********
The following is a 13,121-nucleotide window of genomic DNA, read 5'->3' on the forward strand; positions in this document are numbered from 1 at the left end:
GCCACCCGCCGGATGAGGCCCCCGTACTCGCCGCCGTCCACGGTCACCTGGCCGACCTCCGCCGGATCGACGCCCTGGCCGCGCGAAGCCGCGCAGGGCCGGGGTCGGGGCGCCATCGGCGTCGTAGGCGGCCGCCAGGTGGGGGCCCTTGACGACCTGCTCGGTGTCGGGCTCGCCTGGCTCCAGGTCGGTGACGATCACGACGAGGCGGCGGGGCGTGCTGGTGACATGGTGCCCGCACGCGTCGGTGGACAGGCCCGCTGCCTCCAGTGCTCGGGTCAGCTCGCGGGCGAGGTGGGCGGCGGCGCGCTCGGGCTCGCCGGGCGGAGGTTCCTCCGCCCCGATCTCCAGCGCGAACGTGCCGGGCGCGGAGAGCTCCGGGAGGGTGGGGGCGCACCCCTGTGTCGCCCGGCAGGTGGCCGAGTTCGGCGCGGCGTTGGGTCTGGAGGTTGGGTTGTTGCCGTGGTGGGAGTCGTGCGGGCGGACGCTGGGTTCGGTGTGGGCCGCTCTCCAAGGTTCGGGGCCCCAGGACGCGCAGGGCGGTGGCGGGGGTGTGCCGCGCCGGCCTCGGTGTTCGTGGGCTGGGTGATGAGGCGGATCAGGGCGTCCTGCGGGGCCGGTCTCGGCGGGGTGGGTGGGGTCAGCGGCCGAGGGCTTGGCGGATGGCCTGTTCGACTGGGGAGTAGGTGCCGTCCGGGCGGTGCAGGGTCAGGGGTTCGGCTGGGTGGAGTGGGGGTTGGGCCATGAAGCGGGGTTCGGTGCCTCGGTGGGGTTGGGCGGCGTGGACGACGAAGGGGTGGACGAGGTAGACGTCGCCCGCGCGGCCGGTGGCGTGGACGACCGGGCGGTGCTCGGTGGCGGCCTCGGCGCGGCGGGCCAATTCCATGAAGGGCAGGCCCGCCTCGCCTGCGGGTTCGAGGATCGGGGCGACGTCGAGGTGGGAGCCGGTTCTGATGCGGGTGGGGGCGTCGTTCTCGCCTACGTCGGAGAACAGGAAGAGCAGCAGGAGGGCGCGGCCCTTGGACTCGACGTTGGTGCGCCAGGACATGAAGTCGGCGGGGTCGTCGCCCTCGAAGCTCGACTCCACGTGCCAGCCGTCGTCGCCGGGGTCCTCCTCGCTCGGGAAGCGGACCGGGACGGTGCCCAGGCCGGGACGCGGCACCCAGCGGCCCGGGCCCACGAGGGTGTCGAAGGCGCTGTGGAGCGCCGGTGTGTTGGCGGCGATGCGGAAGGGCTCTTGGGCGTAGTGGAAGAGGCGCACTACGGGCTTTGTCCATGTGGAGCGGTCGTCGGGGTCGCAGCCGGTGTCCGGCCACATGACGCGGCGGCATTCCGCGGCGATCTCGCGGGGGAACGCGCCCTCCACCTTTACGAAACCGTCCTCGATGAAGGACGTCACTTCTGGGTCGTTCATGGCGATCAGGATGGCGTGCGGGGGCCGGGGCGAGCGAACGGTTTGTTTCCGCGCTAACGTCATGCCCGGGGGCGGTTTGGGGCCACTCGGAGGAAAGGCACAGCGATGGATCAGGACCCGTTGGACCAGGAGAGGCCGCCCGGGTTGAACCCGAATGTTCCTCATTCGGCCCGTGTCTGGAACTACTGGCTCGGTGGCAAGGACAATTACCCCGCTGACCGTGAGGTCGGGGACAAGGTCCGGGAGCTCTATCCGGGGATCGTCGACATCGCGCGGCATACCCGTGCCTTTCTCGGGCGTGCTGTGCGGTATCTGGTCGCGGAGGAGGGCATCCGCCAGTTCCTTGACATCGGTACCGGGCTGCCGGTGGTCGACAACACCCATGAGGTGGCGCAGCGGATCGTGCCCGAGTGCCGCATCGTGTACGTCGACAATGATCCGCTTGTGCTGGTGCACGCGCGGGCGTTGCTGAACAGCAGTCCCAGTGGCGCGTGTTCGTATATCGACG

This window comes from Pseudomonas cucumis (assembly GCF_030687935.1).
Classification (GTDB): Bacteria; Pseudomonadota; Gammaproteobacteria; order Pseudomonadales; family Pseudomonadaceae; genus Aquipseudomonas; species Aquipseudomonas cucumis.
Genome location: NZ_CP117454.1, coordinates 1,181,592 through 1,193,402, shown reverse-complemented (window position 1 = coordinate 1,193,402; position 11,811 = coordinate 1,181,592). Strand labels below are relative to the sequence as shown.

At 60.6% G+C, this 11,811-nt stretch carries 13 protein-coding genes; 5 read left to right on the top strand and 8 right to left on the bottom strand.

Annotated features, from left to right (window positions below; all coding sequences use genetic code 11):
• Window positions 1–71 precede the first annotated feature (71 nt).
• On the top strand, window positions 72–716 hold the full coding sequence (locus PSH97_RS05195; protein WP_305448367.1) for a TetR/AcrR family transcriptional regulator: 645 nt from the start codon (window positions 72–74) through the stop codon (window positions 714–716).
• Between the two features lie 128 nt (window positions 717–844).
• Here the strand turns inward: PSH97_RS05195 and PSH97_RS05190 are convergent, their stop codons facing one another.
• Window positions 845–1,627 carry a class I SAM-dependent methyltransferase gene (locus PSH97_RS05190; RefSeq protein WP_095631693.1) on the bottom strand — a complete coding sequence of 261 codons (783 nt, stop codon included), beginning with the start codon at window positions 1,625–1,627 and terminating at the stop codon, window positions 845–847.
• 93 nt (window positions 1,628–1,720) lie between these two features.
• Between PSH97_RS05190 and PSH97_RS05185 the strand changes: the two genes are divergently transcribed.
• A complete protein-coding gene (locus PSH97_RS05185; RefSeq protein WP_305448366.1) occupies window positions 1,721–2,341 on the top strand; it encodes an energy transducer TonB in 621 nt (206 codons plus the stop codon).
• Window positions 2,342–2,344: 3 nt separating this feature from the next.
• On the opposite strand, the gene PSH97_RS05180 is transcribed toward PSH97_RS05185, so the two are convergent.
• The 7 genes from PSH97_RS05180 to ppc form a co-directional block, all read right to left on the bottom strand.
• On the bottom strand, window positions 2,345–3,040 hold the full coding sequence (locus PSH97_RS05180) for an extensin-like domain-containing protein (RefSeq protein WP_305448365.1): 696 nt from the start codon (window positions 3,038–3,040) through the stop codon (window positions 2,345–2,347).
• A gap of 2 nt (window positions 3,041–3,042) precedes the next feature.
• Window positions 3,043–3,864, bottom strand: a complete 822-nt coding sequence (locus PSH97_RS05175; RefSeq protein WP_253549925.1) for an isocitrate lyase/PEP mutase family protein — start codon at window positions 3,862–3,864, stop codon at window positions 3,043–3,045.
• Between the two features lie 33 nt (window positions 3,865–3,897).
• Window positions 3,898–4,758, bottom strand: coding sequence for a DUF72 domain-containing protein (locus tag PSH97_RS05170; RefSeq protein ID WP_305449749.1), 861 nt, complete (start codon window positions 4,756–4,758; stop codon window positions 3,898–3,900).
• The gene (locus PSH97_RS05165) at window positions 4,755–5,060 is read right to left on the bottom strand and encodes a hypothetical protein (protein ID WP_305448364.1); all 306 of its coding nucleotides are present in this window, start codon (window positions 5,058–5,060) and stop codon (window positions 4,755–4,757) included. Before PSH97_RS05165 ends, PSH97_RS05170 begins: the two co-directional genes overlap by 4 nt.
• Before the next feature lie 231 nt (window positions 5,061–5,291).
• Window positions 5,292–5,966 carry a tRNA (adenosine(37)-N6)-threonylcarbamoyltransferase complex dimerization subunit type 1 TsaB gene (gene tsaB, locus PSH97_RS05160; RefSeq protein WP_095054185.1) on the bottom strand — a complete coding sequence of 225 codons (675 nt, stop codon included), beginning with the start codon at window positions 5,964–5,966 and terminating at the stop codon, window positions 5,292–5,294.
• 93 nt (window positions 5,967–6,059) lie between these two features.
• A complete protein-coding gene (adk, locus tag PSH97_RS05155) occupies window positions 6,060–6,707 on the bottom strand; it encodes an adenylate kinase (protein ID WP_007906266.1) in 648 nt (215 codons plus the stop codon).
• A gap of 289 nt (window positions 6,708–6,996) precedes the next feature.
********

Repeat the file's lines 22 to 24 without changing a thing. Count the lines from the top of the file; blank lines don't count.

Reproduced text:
• Between the two features lie 33 nt (window positions 3,865–3,897).
• Window positions 3,898–4,758, bottom strand: coding sequence for a DUF72 domain-containing protein (locus tag PSH97_RS05170; RefSeq protein ID WP_305449749.1), 861 nt, complete (start codon window positions 4,756–4,758; stop codon window positions 3,898–3,900).
• The gene (locus PSH97_RS05165) at window positions 4,755–5,060 is read right to left on the bottom strand and encodes a hypothetical protein (protein ID WP_305448364.1); all 306 of its coding nucleotides are present in this window, start codon (window positions 5,058–5,060) and stop codon (window positions 4,755–4,757) included. Before PSH97_RS05165 ends, PSH97_RS05170 begins: the two co-directional genes overlap by 4 nt.